I have been like the wolf—taking without asking and not being willing to serve others more fully and trust in Providence. I have also been like a frightened villager, wanting to avoid the wolf and hide behind my safe city walls. Perhaps I tried to fight the wolf and failed once because I substituted conflict for confrontation. After all, it is so easy to oppose something or someone with a conflicting idea or a contrary opinion. In my inner life I allow conflict between my higher- and lower-selves; in my outer-life I clash with others, openly or privately. I need to be more confrontational; that is, I need to meet both my inner- and outer struggles more face-to-face.
A famous American Indian fable speaks of our higher and lower selves being like white and black wolves battling within each of us. The white wolf is filled with peace, love, hope, courage, humility, compassion, and faith. The black wolf is filled with fear, anger, envy, jealousy, greed, and arrogance. The two wolves battle constantly. One day a young brave asked his wise old grandfather about the two wolves saying, “Grandfather, in the end, which wolf wins?” The sage grandfather replied, “The one you feed.”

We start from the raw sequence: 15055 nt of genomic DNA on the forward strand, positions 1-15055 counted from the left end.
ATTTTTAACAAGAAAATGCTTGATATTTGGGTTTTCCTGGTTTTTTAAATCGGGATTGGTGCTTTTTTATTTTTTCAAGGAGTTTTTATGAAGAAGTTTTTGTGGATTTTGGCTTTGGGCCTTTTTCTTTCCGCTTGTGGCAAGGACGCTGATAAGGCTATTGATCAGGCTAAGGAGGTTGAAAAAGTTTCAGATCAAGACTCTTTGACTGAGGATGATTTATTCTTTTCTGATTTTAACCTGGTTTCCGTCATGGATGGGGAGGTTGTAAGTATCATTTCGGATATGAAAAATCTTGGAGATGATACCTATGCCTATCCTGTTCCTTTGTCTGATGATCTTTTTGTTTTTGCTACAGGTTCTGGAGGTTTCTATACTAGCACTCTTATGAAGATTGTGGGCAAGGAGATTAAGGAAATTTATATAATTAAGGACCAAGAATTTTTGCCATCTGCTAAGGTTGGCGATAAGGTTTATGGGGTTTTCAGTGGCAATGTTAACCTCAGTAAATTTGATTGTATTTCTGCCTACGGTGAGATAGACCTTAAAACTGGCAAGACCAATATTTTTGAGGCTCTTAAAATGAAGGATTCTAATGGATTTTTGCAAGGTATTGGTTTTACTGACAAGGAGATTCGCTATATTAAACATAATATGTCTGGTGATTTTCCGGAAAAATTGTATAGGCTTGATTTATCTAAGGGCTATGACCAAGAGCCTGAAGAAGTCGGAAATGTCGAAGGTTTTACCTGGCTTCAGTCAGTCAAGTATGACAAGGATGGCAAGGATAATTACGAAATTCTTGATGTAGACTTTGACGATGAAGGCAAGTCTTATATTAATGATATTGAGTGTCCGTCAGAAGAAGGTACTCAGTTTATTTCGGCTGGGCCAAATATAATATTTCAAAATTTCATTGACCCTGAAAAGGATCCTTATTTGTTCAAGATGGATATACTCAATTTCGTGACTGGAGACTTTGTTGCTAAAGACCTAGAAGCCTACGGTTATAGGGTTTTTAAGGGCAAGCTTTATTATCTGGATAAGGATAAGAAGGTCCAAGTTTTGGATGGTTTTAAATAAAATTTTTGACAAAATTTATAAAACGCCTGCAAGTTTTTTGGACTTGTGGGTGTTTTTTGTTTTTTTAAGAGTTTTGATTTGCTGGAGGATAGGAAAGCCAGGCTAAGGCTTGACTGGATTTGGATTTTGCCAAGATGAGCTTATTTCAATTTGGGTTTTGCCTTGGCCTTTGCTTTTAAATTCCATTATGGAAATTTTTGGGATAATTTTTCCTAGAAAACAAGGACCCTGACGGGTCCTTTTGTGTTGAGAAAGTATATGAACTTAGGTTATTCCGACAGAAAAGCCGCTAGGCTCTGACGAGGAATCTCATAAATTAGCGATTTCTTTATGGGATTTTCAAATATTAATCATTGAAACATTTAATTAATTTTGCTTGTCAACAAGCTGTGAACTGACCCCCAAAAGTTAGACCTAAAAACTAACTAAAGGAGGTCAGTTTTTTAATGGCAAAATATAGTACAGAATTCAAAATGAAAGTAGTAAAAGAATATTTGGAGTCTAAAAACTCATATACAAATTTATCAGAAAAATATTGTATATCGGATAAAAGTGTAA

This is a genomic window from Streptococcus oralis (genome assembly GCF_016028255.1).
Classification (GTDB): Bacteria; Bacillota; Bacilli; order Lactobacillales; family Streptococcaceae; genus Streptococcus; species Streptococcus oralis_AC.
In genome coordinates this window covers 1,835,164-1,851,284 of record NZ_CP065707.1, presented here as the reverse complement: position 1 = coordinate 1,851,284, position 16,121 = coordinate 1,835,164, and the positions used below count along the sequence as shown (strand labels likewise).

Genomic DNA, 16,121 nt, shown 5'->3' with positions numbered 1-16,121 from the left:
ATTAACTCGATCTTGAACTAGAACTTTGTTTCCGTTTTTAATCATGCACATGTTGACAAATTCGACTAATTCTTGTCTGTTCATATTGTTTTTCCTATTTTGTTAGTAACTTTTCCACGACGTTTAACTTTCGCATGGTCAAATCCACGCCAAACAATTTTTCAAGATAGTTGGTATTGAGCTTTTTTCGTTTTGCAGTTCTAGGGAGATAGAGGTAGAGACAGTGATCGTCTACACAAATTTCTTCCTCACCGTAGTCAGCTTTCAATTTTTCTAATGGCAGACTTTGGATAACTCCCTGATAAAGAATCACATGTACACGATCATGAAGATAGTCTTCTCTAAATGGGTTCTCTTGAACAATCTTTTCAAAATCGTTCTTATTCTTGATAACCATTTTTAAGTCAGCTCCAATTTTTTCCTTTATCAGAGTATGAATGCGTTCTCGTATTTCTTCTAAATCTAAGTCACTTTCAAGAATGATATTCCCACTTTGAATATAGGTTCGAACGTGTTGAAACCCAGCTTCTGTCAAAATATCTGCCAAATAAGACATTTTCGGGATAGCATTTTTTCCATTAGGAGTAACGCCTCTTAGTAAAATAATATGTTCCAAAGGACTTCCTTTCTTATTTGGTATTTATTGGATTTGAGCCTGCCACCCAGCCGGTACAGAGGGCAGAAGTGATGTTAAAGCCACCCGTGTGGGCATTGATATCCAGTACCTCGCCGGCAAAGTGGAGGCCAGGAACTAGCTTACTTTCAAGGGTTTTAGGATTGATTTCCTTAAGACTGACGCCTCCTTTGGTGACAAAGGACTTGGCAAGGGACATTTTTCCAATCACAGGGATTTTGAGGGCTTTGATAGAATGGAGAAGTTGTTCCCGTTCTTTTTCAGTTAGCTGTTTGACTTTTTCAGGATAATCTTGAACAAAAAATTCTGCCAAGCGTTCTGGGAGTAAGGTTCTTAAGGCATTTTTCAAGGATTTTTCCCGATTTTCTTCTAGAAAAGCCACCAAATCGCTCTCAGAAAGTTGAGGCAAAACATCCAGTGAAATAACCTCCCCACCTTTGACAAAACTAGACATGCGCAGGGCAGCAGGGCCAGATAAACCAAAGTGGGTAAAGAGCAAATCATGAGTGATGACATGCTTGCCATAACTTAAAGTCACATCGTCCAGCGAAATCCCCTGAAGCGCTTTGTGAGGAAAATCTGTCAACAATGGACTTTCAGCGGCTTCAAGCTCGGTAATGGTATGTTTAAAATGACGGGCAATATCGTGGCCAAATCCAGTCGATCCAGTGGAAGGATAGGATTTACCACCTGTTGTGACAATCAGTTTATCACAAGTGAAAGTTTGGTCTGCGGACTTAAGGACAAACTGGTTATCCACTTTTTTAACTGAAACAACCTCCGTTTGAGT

It may be hard to “teach an old dog new tricks,” but this lone wolf is beginning to see how comfortable he has become in not stretching outside of his territory. With the goal of building a planetary civilization, confrontation does not hamper cooperation; rather, it is true cooperation—the challenge of coming together in geometrical relationships that are greater than the sum of their parts. The only challenge greater is confronting God, or being confronted, meeting the Creator face to face and placing your paw humbly in His hand to accept His loving grace and forgiveness.